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Enabling smarter business operations using the Internet-of-Things (IoT)

April 19, 2018

The world of connected things is not new and has always been innovating into many different use cases. There are many touchpoints to enhance intelligence toward business goals.


Before searching for any systems or devices to be implemented throughout the organisation, first look at impact, data and the necessary intended outcomes. A trifecta of People, Process and Projects is a good way to guide considerations. In relation to a business goal, what is the impact or change that your organisation needs? Next, focus on how the current process can be improved on through the collection and analysis of data. Then, embark on a simple and contained project where the intersections of data, device and people happen.

 

A case for managing remote sales teams


Sales teams travel constantly to connect with customers and evangelise their products and services. Tracking their activity need not be through sending Whatsapp locations or SMS texts to their cluster managers or ring-backs to an operations nerve centre. This dull routine of reporting back is easily replaced by software, which will immediately drive much greater advantages when used with some level of business analysis. When all signals are continuously added and consolidated, sales teams working cohesively to provide realtime datasets on everyone’s performance. This adds a layer of societal benefit, actionable intelligence, better customer experience, better productivity, and easy administration (such as checking against taxi expense claims).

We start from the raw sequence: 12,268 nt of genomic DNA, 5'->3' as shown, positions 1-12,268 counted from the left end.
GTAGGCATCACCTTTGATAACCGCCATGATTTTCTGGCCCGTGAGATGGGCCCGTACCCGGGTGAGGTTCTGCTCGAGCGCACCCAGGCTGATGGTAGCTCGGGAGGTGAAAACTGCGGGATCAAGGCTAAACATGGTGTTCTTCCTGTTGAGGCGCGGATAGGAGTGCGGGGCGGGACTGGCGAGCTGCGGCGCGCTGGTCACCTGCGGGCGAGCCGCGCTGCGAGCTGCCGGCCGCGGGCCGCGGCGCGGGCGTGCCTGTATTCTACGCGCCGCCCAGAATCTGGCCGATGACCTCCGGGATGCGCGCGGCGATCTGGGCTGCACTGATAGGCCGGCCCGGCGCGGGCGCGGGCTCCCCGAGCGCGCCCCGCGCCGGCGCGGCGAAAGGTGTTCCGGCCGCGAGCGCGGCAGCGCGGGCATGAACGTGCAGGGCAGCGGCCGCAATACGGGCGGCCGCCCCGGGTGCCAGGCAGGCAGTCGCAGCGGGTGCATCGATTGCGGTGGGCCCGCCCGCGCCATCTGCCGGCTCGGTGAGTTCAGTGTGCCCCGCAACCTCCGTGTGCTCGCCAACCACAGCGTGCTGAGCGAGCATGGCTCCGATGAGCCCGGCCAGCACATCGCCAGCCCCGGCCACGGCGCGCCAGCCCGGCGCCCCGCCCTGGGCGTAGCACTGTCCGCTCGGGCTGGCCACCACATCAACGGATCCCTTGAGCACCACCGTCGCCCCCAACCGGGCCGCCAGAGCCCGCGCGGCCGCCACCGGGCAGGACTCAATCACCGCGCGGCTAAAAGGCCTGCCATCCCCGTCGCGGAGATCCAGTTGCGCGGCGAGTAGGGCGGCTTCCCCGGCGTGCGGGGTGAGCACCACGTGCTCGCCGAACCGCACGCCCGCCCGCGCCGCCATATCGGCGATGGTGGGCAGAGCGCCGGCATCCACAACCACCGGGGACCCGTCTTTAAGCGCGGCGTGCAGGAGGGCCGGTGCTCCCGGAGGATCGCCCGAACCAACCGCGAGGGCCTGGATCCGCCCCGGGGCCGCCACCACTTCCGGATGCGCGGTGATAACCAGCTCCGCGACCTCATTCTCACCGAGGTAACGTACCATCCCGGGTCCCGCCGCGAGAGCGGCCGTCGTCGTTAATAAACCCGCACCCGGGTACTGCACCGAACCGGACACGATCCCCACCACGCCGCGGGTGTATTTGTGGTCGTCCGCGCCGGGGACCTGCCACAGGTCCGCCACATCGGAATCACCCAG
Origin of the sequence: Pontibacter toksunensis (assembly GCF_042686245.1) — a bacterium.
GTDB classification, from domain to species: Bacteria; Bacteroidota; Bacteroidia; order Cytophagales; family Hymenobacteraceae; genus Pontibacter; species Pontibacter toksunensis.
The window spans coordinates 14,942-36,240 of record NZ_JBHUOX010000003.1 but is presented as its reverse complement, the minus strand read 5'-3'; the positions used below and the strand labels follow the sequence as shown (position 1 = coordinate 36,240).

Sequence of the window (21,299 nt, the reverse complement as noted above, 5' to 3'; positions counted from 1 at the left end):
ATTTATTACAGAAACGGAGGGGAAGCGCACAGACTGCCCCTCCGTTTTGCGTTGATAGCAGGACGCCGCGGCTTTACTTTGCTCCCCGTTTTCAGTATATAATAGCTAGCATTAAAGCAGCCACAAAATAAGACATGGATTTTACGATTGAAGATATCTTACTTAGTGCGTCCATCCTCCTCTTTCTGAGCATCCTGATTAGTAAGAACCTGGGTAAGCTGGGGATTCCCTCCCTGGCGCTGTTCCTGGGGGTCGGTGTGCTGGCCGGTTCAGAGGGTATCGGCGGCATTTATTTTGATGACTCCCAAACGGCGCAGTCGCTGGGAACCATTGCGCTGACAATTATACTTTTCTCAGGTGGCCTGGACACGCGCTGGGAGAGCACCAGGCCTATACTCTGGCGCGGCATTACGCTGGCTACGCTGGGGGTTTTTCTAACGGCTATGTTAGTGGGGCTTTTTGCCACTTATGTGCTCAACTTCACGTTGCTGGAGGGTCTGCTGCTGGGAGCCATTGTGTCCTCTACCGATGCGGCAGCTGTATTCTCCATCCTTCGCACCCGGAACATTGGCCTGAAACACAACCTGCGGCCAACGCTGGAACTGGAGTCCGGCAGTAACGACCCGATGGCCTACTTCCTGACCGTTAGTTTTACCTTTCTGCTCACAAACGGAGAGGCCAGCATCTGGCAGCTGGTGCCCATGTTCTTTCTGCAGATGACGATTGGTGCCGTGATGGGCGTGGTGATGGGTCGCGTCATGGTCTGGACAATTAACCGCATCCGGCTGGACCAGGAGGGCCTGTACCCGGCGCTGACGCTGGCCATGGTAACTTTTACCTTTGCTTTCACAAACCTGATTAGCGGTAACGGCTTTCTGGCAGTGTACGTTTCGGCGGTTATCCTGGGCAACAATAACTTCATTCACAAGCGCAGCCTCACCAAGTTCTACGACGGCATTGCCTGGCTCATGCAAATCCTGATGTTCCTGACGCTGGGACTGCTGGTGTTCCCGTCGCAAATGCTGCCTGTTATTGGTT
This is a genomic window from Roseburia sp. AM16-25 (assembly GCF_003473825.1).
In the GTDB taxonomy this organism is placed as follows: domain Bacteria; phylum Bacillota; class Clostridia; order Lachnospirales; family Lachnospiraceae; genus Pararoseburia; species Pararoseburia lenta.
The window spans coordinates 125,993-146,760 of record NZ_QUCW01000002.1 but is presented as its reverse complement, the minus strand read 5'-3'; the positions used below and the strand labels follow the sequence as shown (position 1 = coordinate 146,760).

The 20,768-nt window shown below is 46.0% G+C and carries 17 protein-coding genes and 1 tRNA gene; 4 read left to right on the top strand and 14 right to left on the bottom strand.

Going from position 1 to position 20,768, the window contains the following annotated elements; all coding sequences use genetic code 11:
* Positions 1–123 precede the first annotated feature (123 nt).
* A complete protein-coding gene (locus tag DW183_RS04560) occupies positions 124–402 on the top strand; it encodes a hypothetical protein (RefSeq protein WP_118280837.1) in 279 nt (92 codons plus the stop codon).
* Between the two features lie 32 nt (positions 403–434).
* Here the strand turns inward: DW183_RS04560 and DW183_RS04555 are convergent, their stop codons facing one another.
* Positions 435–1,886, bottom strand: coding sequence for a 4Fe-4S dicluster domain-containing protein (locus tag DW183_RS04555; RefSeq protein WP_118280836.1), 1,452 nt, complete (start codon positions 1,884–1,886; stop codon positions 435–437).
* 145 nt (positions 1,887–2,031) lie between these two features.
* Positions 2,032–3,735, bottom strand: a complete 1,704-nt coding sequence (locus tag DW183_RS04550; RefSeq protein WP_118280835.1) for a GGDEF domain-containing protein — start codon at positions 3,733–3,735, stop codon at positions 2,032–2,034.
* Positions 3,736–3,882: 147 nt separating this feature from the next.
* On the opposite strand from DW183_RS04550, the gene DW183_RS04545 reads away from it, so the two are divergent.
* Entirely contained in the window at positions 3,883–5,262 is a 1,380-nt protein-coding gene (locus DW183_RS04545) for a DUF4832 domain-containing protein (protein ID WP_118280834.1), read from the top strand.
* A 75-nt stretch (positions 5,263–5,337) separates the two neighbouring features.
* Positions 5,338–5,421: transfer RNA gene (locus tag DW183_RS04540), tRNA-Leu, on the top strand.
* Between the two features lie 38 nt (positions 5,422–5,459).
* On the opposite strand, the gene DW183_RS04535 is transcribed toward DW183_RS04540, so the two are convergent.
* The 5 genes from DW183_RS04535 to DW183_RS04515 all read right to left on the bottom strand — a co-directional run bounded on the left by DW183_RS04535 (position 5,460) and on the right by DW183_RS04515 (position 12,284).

GPS tracking on our mobile phones provide data signals back to the head office, starting from and not limited to metrics on most frequented locations, number of presales consultations with clients, length of time for each meeting and between meetings. Such simple itemised data provides insights and ability to track and forecast individual progression in work effectiveness, training, or required assistance or tag-teaming. Removing guesswork and biasness in our human resource planning makes the entire sales team work more effective to hit business goals. Over time, a good sales manager should be able to develop sales cluster level insights into vertical trends, seasonality, benchmark closure rates, revenue forecasts based on time and team hires.


The most unlikely aspect of good tracking systems, KPIs and business intelligence is the positive intangible impact on accountability and autonomy. With each sales individual seeing how they stack up against the team benchmarks, they should instinctively seek to float above the water-level in both revenue and activity. With self-regulating autonomy, independent and reliable employees will gain freedom from mandatory checks and routine log filing. Once an organisations’ foundation is built on a few good accountable sales and development individuals, only then they can work on tackling the next question of scale across geography and team.

 

Where is the magic?


Across several industries, enabling your business operations through IoT is a good way for keeping your finger on the pulse through simply reading data that comes though. More importantly, it is the ability to leverage data for actionable intelligence. On a base level, all employees need to be adequately trained to provide clean and consistent data on an everyday basis. Further insights can happen if one investigates data in human behaviour, operational efficiency ratios, success metrics and gap analysis on current processes. Management teams can react and make key decisions on human resource or up-skilling, market opportunistic moves and take better control over their customers’ experience with the right data-driven decisions that deliver impact to both the top and bottom line.

 

- Frieda Lee, General Manager, Webnatics -

 

 

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